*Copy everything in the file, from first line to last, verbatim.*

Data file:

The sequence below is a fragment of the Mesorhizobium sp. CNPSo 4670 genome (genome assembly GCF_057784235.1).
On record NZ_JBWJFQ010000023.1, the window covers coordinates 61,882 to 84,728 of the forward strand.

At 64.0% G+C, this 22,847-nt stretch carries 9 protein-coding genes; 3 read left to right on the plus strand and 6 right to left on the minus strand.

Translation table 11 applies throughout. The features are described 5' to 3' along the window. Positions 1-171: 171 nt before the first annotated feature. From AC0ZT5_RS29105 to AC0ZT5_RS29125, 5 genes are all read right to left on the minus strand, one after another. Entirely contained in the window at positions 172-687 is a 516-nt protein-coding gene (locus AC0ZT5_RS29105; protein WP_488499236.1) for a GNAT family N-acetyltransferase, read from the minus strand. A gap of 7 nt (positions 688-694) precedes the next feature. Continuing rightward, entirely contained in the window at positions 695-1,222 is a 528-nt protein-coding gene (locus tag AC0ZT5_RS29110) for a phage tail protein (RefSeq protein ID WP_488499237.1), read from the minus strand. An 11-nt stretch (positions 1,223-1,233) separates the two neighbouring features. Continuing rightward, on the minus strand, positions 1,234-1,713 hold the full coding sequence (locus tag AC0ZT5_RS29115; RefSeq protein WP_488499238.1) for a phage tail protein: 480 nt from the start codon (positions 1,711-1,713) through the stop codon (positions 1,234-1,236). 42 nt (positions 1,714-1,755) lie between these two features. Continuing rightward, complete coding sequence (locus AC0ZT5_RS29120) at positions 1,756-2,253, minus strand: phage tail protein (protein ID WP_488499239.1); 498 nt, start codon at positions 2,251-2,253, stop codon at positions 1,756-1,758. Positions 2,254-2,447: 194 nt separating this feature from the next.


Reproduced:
The sequence below is a fragment of the Mesorhizobium sp. CNPSo 4670 genome (genome assembly GCF_057784235.1).
On record NZ_JBWJFQ010000023.1, the window covers coordinates 61,882 to 84,728 of the forward strand.

At 64.0% G+C, this 22,847-nt stretch carries 9 protein-coding genes; 3 read left to right on the plus strand and 6 right to left on the minus strand.

Translation table 11 applies throughout. The features are described 5' to 3' along the window. Positions 1-171: 171 nt before the first annotated feature. From AC0ZT5_RS29105 to AC0ZT5_RS29125, 5 genes are all read right to left on the minus strand, one after another. Entirely contained in the window at positions 172-687 is a 516-nt protein-coding gene (locus AC0ZT5_RS29105; protein WP_488499236.1) for a GNAT family N-acetyltransferase, read from the minus strand. A gap of 7 nt (positions 688-694) precedes the next feature. Continuing rightward, entirely contained in the window at positions 695-1,222 is a 528-nt protein-coding gene (locus tag AC0ZT5_RS29110) for a phage tail protein (RefSeq protein ID WP_488499237.1), read from the minus strand. An 11-nt stretch (positions 1,223-1,233) separates the two neighbouring features. Continuing rightward, on the minus strand, positions 1,234-1,713 hold the full coding sequence (locus tag AC0ZT5_RS29115; RefSeq protein WP_488499238.1) for a phage tail protein: 480 nt from the start codon (positions 1,711-1,713) through the stop codon (positions 1,234-1,236). 42 nt (positions 1,714-1,755) lie between these two features. Continuing rightward, complete coding sequence (locus AC0ZT5_RS29120) at positions 1,756-2,253, minus strand: phage tail protein (protein ID WP_488499239.1); 498 nt, start codon at positions 2,251-2,253, stop codon at positions 1,756-1,758. Positions 2,254-2,447: 194 nt separating this feature from the next.